Embedded Linux is a topic with many interdependencies; this article lays out the big points and purposely lacks detail so you can see the big picture without getting distracted by the fine details.
Nearly every project involves selecting the processor to be used. A processor is just a chip and not much more until it’s soldered on a board with some peripherals and connectors. Processor vendors frequently create development boards containing their chip and a collection of peripherals and connectors. Some companies have optimized this process to the point that a board with connectors and peripherals is connected to a small daughter board containing the processor itself, allowing the base board to be shared across several different processor daughter boards. Development boards are large, bulky, and designed to be easily handled. Every connector is supported by the processor because the vendor wants to create only one board to ship, inventory, and support. The development kit for a cell phone occupies as much space as a large laptop computer. In a majority of products, the development board isn’t used in the final product. An electrical engineer lays out a new board that fits in the product’s case and contains only the leads for the peripherals used in the final application, and he probably sneaks in a place to connect a serial or JTAG port for debugging.
Linux is nearly always included with a development board and has support for the peripherals supported by the chip or the development board. Chances are, the board was tested with Linux to ensure that the processor and connectors work as expected. Early in the history of embedded Linux, there were porting efforts to get Linux running on a board; today, this would be an anomaly. If the board is an Intel IA-32 (frequently called x86) architecture, you can boot it (under most circumstances) with any desktop distribution of Linux. In order to differentiate their IA-32 boards, vendors frequently include a Linux distribution suitable for an embedded project. Just as the development board has every known connector, the Linux included with the board is suited for development and not for final deployment. Part of using Linux is customizing the kernel and the distribution so they’re correct for the application.
Because most board vendors supply a Linux distribution with a board, getting Linux booted is about configuring the software services Linux needs to boot and ensuring the cabling is proper and attached. At this point, you probably need a null modem serial cable, a null modem Ethernet cable (or a few cables and an Ethernet concentrator or switch), and maybe a USB cable. Unlike a desktop system with a monitor, the user interface for an embedded target may be just a few lights or a one-line LCD display. In order for these boards to be useful in development, you connect to the board and start a session in a terminal emulator to get access to a command prompt similar to a console window on a desktop Linux system. Some (enlightened) vendors put Linux on a Flash partition so the board runs Linux at power up. In other cases, the board requires you to attach it to a Linux host that has a terminal emulator, file-transfer software, and a way to make a portion of your Linux system’s hard drive remotely accessible. In the rare cases where the board doesn’t include Linux (or the board in question hails from before you welcomed the embedded Linux overlords), the process requires you to locate a kernel and create a minimal root file system.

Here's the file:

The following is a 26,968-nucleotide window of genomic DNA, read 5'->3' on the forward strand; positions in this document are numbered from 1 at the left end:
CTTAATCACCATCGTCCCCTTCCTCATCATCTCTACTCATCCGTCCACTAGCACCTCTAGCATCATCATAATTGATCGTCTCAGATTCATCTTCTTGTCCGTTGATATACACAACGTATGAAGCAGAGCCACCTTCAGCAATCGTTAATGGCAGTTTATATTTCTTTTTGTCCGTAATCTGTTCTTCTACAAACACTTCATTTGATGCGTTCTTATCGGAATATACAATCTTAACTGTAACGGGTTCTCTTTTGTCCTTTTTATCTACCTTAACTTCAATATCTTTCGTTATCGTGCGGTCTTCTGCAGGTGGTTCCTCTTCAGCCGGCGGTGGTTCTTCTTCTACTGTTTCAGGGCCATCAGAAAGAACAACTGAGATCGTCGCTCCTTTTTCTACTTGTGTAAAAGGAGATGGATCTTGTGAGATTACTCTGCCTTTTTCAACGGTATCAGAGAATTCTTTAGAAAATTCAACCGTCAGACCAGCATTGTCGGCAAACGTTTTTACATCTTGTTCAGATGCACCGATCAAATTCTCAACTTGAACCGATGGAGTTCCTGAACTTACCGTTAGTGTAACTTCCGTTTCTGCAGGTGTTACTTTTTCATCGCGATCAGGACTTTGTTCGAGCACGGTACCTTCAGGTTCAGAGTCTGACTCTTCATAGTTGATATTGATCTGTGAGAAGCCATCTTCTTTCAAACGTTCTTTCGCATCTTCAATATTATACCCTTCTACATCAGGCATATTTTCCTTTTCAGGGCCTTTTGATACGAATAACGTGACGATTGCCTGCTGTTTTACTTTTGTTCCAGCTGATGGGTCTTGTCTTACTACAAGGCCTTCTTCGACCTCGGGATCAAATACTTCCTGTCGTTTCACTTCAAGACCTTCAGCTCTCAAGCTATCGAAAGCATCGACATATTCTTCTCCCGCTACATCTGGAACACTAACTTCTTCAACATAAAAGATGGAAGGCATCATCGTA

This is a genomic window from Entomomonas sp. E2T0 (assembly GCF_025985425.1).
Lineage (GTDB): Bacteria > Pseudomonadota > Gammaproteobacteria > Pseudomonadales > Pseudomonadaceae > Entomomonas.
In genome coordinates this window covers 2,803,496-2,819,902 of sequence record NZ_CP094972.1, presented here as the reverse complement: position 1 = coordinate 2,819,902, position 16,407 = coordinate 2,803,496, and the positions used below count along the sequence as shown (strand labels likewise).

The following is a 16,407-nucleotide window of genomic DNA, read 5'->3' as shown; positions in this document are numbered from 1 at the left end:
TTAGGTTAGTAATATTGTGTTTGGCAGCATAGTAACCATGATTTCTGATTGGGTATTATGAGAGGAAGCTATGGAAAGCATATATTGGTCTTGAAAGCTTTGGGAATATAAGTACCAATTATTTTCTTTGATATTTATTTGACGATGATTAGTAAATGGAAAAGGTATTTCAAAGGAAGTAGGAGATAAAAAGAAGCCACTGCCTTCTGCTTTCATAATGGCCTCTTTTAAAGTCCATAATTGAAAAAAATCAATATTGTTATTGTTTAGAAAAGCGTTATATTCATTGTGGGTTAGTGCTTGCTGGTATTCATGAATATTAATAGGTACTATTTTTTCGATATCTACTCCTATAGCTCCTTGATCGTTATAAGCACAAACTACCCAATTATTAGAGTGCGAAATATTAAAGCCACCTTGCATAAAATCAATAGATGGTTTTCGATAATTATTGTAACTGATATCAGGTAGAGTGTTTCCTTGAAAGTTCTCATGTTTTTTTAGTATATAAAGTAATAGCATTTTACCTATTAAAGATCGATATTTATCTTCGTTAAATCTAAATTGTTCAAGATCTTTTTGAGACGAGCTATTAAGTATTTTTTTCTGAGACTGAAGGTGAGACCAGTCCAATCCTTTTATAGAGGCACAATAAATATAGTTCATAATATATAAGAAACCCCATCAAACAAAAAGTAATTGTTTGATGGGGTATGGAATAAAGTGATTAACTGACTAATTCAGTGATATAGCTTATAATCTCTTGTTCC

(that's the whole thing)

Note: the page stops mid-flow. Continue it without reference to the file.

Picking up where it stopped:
Much of the activity around embedded development occurs on a desktop. Although embedded processors have become vastly more powerful, they still pale in comparison to the dual core multigigabyte machine found on your desk. You run the editor, tools, and compiler on a desktop system and produce binaries for execution on the target. When the binary is ready, you place it on the target board and run it. This activity is called cross-compilation because the output produced by the compiler isn’t suitable for execution on your machine. You use the same set of software tools and configuration to boot the board and to put the newly compiled programs on the board. When the development environment is complete, work on the application proper can begin.
The Linux distribution used to boot the board isn’t the one shipped in the final product. The requirements for the device and application largely dictate what happens in this area. Your application may need a web server or drivers for a USB device. If the project doesn’t have a serial port, network connection, or screen, those drivers are removed. On the other hand, if marketing says a touch-screen UI is a must-have, then a suitable UI library must be located. In order for the distribution to fit in the amount of memory specified, other changes are also necessary. Even though this is the last step, most engineers dig in here first after getting Linux to boot. When you’re working with limited resources, this can seem like a reasonable approach; but it suffers from the fact that you don’t have complete information about requirements and the person doing the experimentation isn’t aware of what can be done to meet the requirements.
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